The future of CSAT surveys: 4 CX experts weigh in

Madeline Jacobson

March 27, 2024

Talk to any CX leader and you’re bound to hear strong opinions on customer satisfaction (CSAT) surveys. 

CSAT is one of the most widely tracked customer experience metrics, with many businesses using it to keep a pulse on their ability to meet their customers’ needs. But CSAT surveys suffer from some pretty big limitations–including low response rates, sample bias, and lack of nuance. As it becomes harder and harder for companies to understand their customers through CSAT surveys, many CX leaders are questioning whether the CSAT survey needs to go.

We put the CSAT survey on trial in a webinar with four CX experts:

  • “Judge” Rick DeLisi, co-author of the best-selling book The Effortless Experience and Lead Research Analyst at Glia
  • “Prosecutor” Mary Drumond, VP of Marketing, Neighborly Software and host of the Voices of CX podcast
  • “Defense attorney” Nate Brown, co-founder of CX Accelerator
  • “Expert witness” Steve Trier, Chief of Operations and Product at Tethr 

The panelists made strong points that got us thinking critically about the role of CSAT as a metric and the future of the post-interaction survey. We’ve rounded up the biggest takeaways below.

You can also watch the full webinar on-demand now. (If you love courtroom dramas and strategies to improve CX, it’s a must.)

No metric is perfect–but CSAT serves a purpose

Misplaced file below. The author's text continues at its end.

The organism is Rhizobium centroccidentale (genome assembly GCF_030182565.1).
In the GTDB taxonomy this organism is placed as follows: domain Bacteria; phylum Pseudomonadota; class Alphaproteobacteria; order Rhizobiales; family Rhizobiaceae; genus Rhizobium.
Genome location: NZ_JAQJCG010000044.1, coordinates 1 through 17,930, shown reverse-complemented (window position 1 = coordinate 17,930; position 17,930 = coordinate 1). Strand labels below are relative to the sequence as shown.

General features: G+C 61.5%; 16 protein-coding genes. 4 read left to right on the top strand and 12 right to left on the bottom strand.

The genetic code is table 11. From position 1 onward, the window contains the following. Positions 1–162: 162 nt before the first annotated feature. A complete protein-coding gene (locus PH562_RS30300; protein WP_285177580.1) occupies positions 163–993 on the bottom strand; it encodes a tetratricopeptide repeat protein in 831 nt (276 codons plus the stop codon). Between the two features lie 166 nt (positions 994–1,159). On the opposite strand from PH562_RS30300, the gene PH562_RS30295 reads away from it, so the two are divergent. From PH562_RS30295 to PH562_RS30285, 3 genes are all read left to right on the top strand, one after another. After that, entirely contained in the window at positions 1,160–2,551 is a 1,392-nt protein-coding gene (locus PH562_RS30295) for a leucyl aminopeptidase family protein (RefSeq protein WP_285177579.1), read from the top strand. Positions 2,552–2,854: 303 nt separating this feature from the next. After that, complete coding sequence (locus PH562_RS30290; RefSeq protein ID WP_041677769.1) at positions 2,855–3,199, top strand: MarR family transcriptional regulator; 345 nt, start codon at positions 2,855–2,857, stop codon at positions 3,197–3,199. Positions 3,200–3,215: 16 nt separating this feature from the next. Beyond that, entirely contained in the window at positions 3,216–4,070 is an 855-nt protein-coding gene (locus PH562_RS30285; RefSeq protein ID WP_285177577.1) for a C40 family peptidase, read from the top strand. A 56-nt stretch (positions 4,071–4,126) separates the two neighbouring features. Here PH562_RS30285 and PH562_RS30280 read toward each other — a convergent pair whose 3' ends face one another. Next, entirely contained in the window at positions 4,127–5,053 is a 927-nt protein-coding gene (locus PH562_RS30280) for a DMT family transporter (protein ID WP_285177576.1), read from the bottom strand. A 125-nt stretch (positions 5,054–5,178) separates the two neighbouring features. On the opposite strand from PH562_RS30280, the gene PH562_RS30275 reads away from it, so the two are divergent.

Nate Brown was quick to state that no CX metric is perfect. According to Brown, “All metrics are pieces of a puzzle that come together to give us more truth about our customers.”

The CSAT metric doesn’t exist in a vacuum. It provides a view into a specific part of the customer experience, and it’s most valuable when trended over time and correlated with other metrics. And Brown says that as a clearly defined metric used since the 1990s in over 43 industries, CSAT “is one of the most helpful foundations for us to understand how well businesses are doing in relationship to their customers.”

There’s a mismatch between how seriously companies and customers take CSAT surveys

While CSAT is a foundational metric in the majority of CX programs, CSAT survey results aren’t always an accurate reflection of real satisfaction trends or a reliable indicator of how customers feel about their interactions. Average survey response rates are often in the single digits. Those customers who do respond typically had either a very positive or negative experience. And the results often skew positive–in the 2024 State of Customer Service and CX Report from Shep Hyken, 42% of consumers say they avoid completing a CSAT survey after a negative experience because they don’t want to spend more time interacting with that company.

Survey response rates have been on the decline for decades as consumers receive more and more survey requests. Rick DeLisi shared his own experience as a consumer, saying the first time he ever received a CSAT survey (after purchasing a 1991 Saturn from General Motors), he was impressed the company cared about his experience enough to ask him about it. When he started getting surveys after every interaction with his GM dealership, however, the novelty began to wear off–and full-blown survey fatigue set in as more and more brands began using CSAT surveys.  

“Companies still take CSAT surveys very seriously,” says DeLisi. “But between the ever-declining response rates and the difficulty of reaching people…are customers taking them as seriously as we’d like?”

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CSAT surveys require customer effort